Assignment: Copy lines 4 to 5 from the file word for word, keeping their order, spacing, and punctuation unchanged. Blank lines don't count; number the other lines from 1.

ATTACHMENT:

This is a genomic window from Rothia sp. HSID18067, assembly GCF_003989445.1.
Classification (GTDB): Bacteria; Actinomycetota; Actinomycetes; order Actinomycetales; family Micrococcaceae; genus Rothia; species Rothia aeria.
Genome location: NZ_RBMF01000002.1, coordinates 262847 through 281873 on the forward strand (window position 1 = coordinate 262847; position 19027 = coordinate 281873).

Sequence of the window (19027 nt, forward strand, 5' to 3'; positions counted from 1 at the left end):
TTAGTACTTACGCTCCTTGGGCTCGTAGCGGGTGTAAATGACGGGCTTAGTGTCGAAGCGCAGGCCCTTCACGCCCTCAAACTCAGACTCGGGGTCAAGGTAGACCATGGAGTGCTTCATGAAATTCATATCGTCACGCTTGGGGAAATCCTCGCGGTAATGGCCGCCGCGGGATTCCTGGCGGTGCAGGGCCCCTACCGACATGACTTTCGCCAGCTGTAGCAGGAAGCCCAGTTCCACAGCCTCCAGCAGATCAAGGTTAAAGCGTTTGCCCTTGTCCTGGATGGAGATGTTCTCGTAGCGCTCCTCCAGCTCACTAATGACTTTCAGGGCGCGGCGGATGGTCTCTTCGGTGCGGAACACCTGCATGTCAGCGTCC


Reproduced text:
Sequence of the window (19027 nt, forward strand, 5' to 3'; positions counted from 1 at the left end):
TTAGTACTTACGCTCCTTGGGCTCGTAGCGGGTGTAAATGACGGGCTTAGTGTCGAAGCGCAGGCCCTTCACGCCCTCAAACTCAGACTCGGGGTCAAGGTAGACCATGGAGTGCTTCATGAAATTCATATCGTCACGCTTGGGGAAATCCTCGCGGTAATGGCCGCCGCGGGATTCCTGGCGGTGCAGGGCCCCTACCGACATGACTTTCGCCAGCTGTAGCAGGAAGCCCAGTTCCACAGCCTCCAGCAGATCAAGGTTAAAGCGTTTGCCCTTGTCCTGGATGGAGATGTTCTCGTAGCGCTCCTCCAGCTCACTAATGACTTTCAGGGCGCGGCGGATGGTCTCTTCGGTGCGGAACACCTGCATGTCAGCGTCC